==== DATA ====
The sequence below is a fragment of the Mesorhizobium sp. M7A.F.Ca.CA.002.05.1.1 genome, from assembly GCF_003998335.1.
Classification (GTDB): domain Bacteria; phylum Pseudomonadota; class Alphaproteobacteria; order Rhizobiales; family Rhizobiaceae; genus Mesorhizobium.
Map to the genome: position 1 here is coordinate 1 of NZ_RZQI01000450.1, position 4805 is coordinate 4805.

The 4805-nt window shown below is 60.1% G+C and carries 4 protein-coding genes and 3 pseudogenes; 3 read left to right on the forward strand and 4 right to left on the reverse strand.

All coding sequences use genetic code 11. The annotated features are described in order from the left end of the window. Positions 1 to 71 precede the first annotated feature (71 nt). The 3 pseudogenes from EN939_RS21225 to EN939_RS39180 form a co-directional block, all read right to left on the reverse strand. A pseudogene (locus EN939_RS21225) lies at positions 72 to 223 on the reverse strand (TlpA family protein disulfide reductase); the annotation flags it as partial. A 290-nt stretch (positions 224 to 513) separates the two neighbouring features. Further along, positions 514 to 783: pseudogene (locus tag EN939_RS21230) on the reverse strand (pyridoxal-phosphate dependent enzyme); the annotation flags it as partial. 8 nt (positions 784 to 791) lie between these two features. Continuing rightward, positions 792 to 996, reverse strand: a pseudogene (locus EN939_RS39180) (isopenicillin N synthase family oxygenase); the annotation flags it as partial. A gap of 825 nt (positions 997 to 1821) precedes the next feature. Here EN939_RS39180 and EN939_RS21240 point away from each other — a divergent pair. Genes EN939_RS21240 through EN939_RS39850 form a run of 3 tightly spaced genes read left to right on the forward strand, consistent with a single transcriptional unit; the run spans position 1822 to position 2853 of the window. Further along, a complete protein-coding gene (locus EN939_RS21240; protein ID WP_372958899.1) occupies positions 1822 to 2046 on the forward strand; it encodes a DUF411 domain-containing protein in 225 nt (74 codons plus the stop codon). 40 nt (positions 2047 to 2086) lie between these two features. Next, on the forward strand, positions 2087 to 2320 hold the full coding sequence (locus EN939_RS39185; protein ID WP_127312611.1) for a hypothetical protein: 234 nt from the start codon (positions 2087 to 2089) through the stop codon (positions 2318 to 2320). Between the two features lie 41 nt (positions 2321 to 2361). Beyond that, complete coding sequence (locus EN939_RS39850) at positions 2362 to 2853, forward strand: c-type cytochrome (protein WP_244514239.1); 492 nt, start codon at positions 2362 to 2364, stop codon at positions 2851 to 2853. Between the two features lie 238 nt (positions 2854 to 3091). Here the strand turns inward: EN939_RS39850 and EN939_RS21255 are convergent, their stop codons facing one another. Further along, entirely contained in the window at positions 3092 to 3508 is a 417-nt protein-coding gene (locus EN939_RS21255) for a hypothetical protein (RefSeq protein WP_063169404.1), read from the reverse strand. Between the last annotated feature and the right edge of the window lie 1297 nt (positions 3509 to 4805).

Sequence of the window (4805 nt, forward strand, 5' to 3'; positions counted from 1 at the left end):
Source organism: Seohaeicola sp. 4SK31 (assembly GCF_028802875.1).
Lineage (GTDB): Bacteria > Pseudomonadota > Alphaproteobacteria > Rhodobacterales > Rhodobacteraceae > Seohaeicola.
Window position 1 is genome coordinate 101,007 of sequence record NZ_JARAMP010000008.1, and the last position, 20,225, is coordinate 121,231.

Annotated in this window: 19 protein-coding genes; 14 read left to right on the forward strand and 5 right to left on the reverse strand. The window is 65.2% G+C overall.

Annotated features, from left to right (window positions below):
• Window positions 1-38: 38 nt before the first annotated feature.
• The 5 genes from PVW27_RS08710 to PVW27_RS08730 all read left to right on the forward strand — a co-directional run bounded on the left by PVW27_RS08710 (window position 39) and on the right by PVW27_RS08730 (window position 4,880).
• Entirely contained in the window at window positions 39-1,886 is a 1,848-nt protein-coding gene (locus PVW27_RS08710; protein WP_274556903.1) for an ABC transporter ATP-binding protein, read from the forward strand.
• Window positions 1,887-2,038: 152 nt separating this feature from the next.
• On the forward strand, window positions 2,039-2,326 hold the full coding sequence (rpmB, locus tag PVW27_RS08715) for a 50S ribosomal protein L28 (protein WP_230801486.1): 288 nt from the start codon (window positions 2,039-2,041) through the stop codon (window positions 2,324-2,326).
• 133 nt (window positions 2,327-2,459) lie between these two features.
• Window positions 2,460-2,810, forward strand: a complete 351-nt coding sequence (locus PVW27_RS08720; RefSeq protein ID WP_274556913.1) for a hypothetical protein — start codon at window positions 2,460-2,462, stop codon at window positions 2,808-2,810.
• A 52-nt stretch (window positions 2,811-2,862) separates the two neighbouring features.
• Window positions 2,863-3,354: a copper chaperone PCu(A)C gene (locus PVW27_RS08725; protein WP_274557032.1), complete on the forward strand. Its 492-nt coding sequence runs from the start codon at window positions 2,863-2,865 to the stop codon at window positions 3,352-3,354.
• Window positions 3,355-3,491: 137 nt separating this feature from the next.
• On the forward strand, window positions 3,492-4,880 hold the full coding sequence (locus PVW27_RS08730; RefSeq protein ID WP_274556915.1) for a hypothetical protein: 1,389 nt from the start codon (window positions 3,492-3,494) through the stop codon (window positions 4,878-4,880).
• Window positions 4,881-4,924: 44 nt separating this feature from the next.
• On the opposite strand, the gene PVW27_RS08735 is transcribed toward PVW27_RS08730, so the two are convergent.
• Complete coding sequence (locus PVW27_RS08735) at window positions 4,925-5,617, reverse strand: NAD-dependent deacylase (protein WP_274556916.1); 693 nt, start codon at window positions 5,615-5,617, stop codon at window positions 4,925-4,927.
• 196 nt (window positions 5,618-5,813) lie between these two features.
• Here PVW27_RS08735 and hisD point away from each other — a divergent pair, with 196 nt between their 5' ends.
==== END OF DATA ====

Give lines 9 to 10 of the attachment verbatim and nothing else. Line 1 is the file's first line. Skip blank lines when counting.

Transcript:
Window position 1 is genome coordinate 101,007 of sequence record NZ_JARAMP010000008.1, and the last position, 20,225, is coordinate 121,231.

Annotated in this window: 19 protein-coding genes; 14 read left to right on the forward strand and 5 right to left on the reverse strand. The window is 65.2% G+C overall.